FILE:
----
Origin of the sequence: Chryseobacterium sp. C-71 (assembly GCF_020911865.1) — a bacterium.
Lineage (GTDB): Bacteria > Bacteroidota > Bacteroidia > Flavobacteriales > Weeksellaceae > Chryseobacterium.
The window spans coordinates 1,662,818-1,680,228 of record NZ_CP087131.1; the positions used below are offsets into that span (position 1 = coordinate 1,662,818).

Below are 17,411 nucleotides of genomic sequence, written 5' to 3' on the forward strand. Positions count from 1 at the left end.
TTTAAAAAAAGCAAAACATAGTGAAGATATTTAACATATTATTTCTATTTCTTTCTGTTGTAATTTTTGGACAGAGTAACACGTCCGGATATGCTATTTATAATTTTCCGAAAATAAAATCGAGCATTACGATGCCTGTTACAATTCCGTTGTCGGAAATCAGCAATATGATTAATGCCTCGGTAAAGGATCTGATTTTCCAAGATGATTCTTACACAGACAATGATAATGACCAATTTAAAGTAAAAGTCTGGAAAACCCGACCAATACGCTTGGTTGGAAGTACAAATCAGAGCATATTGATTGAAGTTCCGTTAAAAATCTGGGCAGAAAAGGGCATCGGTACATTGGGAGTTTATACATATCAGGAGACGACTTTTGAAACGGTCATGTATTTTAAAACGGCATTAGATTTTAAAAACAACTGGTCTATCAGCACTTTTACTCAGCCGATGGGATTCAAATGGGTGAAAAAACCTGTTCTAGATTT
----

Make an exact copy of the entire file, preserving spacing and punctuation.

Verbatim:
Origin of the sequence: Chryseobacterium sp. C-71 (assembly GCF_020911865.1) — a bacterium.
Lineage (GTDB): Bacteria > Bacteroidota > Bacteroidia > Flavobacteriales > Weeksellaceae > Chryseobacterium.
The window spans coordinates 1,662,818-1,680,228 of record NZ_CP087131.1; the positions used below are offsets into that span (position 1 = coordinate 1,662,818).

Below are 17,411 nucleotides of genomic sequence, written 5' to 3' on the forward strand. Positions count from 1 at the left end.
TTTAAAAAAAGCAAAACATAGTGAAGATATTTAACATATTATTTCTATTTCTTTCTGTTGTAATTTTTGGACAGAGTAACACGTCCGGATATGCTATTTATAATTTTCCGAAAATAAAATCGAGCATTACGATGCCTGTTACAATTCCGTTGTCGGAAATCAGCAATATGATTAATGCCTCGGTAAAGGATCTGATTTTCCAAGATGATTCTTACACAGACAATGATAATGACCAATTTAAAGTAAAAGTCTGGAAAACCCGACCAATACGCTTGGTTGGAAGTACAAATCAGAGCATATTGATTGAAGTTCCGTTAAAAATCTGGGCAGAAAAGGGCATCGGTACATTGGGAGTTTATACATATCAGGAGACGACTTTTGAAACGGTCATGTATTTTAAAACGGCATTAGATTTTAAAAACAACTGGTCTATCAGCACTTTTACTCAGCCGATGGGATTCAAATGGGTGAAAAAACCTGTTCTAGATTT